The author’s husband moved his family, which included three children of varying ages, across the country to Rhode Island last December — after being ” told he had to start work as quickly as possible.” Once he’d arrived at his new job, however, things were less than smooth:
The first week he worked at 38 Studios he was concerned about the different teams and their ability to work together. He went to more than one executive during the weeks that followed encouraging them to make changes or deal with the release date issue. The company was not ready for him to do the job he was hired to do, therefore he was placed on other projects to wait it out.
Despite these initial misgivings, things ran more or less smoothly until May 15, when the company missed payroll. After being led on for over a week about pay, the company finally laid off all its workers on May 24.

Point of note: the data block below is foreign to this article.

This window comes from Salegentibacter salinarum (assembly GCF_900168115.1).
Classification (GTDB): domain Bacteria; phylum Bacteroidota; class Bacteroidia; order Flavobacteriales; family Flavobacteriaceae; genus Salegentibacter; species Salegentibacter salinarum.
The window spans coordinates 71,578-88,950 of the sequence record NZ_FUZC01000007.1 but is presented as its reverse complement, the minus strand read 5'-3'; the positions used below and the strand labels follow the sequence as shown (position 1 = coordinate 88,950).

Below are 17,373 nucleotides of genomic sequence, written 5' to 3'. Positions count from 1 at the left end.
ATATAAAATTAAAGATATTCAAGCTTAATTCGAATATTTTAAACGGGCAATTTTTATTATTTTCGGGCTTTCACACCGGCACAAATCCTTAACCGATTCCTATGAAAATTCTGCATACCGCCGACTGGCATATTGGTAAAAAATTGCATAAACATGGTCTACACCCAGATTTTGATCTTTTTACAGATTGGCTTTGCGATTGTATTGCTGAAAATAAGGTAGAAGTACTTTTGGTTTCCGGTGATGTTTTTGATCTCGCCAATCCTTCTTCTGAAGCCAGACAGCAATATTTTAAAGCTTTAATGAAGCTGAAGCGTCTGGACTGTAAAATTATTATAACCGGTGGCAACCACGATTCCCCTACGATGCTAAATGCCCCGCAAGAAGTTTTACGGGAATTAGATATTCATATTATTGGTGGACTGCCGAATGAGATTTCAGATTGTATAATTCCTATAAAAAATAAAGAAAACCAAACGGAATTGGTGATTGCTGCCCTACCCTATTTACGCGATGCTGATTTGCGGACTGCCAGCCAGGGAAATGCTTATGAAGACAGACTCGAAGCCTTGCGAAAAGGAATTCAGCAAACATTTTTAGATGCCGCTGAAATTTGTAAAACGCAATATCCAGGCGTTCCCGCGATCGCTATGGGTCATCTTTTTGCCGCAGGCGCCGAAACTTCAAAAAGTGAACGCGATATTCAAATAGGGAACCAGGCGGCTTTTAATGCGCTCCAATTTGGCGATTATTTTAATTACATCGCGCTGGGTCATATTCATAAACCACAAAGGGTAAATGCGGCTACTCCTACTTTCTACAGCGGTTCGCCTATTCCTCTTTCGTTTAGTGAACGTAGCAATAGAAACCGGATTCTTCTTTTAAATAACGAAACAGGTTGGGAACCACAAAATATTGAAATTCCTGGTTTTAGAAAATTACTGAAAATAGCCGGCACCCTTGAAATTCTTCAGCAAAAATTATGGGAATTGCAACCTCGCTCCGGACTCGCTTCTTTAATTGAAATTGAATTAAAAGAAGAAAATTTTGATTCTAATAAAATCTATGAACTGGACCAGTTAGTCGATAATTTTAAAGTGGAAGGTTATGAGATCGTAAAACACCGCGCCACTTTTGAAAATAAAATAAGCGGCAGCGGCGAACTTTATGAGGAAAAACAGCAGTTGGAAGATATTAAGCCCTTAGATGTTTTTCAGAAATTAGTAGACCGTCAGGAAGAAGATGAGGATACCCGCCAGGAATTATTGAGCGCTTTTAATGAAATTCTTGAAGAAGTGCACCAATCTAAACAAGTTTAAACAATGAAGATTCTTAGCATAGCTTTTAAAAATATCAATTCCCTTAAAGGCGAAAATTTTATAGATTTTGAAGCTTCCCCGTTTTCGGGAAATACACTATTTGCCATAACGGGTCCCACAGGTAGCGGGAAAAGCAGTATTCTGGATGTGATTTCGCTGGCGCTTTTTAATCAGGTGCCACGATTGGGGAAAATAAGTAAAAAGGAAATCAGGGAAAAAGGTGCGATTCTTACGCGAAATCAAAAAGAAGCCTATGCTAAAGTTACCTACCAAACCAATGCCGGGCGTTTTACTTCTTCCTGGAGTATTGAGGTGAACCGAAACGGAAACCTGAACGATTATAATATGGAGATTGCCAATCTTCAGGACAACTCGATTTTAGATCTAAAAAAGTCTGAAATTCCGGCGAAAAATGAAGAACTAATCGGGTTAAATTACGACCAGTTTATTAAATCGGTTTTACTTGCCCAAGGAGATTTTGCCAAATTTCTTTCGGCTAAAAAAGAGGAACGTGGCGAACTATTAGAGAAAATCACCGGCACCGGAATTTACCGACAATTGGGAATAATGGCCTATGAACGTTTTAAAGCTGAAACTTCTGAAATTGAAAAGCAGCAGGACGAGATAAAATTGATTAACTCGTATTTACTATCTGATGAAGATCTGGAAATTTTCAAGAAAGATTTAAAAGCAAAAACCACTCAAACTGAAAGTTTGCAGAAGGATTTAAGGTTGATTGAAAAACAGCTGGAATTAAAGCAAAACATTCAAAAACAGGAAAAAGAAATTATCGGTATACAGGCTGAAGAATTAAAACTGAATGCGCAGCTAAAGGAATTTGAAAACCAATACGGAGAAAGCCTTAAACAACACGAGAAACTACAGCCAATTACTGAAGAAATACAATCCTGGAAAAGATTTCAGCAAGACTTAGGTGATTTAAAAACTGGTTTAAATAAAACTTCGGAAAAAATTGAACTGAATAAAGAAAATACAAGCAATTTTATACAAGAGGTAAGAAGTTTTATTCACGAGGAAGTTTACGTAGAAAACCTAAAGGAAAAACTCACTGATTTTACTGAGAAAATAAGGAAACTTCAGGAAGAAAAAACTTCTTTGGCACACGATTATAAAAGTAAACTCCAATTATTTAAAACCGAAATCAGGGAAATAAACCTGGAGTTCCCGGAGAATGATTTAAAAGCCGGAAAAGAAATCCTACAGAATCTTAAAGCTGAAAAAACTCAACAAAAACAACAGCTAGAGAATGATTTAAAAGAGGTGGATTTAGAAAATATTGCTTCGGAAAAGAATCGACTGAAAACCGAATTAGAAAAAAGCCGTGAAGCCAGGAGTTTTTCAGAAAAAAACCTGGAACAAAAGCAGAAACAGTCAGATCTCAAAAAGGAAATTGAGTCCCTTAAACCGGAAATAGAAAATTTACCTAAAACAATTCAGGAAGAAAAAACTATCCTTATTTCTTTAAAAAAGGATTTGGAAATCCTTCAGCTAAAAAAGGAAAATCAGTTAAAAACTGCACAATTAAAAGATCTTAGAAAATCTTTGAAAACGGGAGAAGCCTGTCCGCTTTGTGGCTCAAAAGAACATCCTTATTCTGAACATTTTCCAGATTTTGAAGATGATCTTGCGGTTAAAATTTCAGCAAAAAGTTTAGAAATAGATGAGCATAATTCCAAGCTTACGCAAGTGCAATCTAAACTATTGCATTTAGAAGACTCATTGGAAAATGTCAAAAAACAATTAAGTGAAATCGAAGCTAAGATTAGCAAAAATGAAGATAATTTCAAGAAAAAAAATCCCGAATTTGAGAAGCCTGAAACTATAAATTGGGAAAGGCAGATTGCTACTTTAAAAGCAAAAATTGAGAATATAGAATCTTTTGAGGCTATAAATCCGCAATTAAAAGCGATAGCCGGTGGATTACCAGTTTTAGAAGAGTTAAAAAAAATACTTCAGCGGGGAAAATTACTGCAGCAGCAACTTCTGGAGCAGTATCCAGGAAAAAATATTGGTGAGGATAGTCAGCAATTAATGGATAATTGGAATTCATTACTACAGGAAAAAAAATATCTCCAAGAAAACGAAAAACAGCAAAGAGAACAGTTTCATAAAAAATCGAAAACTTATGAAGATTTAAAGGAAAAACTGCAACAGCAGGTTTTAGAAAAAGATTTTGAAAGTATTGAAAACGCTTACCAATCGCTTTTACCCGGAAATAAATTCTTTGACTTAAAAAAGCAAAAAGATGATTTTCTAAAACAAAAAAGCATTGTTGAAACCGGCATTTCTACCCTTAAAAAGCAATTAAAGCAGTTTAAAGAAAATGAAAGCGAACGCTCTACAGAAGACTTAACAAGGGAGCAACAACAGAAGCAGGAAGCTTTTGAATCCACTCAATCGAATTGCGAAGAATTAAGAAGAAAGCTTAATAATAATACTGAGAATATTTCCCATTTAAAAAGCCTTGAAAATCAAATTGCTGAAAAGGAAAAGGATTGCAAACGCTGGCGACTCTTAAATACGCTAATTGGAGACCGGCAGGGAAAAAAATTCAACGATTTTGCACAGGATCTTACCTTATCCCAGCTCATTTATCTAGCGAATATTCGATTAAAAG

But that wasn’t the end of the problems for the letter-writer and her family:
At least we stuck it out and won’t have to pay back our relocation costs according to the Chief Operating Officer. Wrong! On June 1st, we get a letter from Atlas Van Lines with 10 days to pay our overdue moving bill of a sizeable amount. Six months has gone by since our move. There was no notice at any point that this had not been paid and now we get a bill with 10 days to pay.
She doesn’t blame Curt Schilling directly, saying that he likely “trusted the wrong people,” though he “should have done better.” Instead, she directs her venom at the executives in the company who let things get to the point they did:
I blame a company named 38 Studios and all of their executives for moving so many families while knowing they weren’t paying bills, weren’t going to hit their dates, and were running out of money.
With a massive investigation into 38 Studios — involving the FBI and the Rhode Island U.S. Attorney’s Office — underway, we might soon find out just who was responsible for what.